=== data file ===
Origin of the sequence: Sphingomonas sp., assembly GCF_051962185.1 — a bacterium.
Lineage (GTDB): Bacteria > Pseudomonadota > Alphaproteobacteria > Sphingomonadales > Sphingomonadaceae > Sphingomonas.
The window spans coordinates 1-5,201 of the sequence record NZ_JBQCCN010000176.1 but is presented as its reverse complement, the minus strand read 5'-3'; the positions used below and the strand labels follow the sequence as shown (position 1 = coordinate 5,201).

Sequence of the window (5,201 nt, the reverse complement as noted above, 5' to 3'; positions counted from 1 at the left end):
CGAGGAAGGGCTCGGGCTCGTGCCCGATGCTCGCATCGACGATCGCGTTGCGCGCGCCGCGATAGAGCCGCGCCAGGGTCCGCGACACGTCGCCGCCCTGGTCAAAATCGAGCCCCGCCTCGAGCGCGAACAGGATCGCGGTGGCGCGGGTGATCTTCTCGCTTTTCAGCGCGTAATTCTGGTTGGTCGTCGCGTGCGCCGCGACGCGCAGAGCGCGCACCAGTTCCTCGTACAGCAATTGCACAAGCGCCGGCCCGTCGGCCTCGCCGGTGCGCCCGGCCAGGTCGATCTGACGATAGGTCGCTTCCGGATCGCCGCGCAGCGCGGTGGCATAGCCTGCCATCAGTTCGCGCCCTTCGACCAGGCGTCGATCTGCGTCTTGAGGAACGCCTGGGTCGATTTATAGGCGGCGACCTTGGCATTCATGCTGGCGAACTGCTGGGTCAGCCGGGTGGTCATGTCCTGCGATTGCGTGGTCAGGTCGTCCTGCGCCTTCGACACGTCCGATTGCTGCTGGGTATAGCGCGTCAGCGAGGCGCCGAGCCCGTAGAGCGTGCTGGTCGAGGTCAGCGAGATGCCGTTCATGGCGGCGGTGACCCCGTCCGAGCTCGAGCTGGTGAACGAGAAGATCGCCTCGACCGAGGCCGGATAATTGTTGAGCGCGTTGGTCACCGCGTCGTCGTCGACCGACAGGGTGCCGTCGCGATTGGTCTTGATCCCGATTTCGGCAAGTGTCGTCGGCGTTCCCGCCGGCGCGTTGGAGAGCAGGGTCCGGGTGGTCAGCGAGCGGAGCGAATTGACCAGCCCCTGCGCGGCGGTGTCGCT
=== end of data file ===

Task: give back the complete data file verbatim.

Origin of the sequence: Sphingomonas sp., assembly GCF_051962185.1 — a bacterium.
Lineage (GTDB): Bacteria > Pseudomonadota > Alphaproteobacteria > Sphingomonadales > Sphingomonadaceae > Sphingomonas.
The window spans coordinates 1-5,201 of the sequence record NZ_JBQCCN010000176.1 but is presented as its reverse complement, the minus strand read 5'-3'; the positions used below and the strand labels follow the sequence as shown (position 1 = coordinate 5,201).

Sequence of the window (5,201 nt, the reverse complement as noted above, 5' to 3'; positions counted from 1 at the left end):
CGAGGAAGGGCTCGGGCTCGTGCCCGATGCTCGCATCGACGATCGCGTTGCGCGCGCCGCGATAGAGCCGCGCCAGGGTCCGCGACACGTCGCCGCCCTGGTCAAAATCGAGCCCCGCCTCGAGCGCGAACAGGATCGCGGTGGCGCGGGTGATCTTCTCGCTTTTCAGCGCGTAATTCTGGTTGGTCGTCGCGTGCGCCGCGACGCGCAGAGCGCGCACCAGTTCCTCGTACAGCAATTGCACAAGCGCCGGCCCGTCGGCCTCGCCGGTGCGCCCGGCCAGGTCGATCTGACGATAGGTCGCTTCCGGATCGCCGCGCAGCGCGGTGGCATAGCCTGCCATCAGTTCGCGCCCTTCGACCAGGCGTCGATCTGCGTCTTGAGGAACGCCTGGGTCGATTTATAGGCGGCGACCTTGGCATTCATGCTGGCGAACTGCTGGGTCAGCCGGGTGGTCATGTCCTGCGATTGCGTGGTCAGGTCGTCCTGCGCCTTCGACACGTCCGATTGCTGCTGGGTATAGCGCGTCAGCGAGGCGCCGAGCCCGTAGAGCGTGCTGGTCGAGGTCAGCGAGATGCCGTTCATGGCGGCGGTGACCCCGTCCGAGCTCGAGCTGGTGAACGAGAAGATCGCCTCGACCGAGGCCGGATAATTGTTGAGCGCGTTGGTCACCGCGTCGTCGTCGACCGACAGGGTGCCGTCGCGATTGGTCTTGATCCCGATTTCGGCAAGTGTCGTCGGCGTTCCCGCCGGCGCGTTGGAGAGCAGGGTCCGGGTGGTCAGCGAGCGGAGCGAATTGACCAGCCCCTGCGCGGCGGTGTCGCT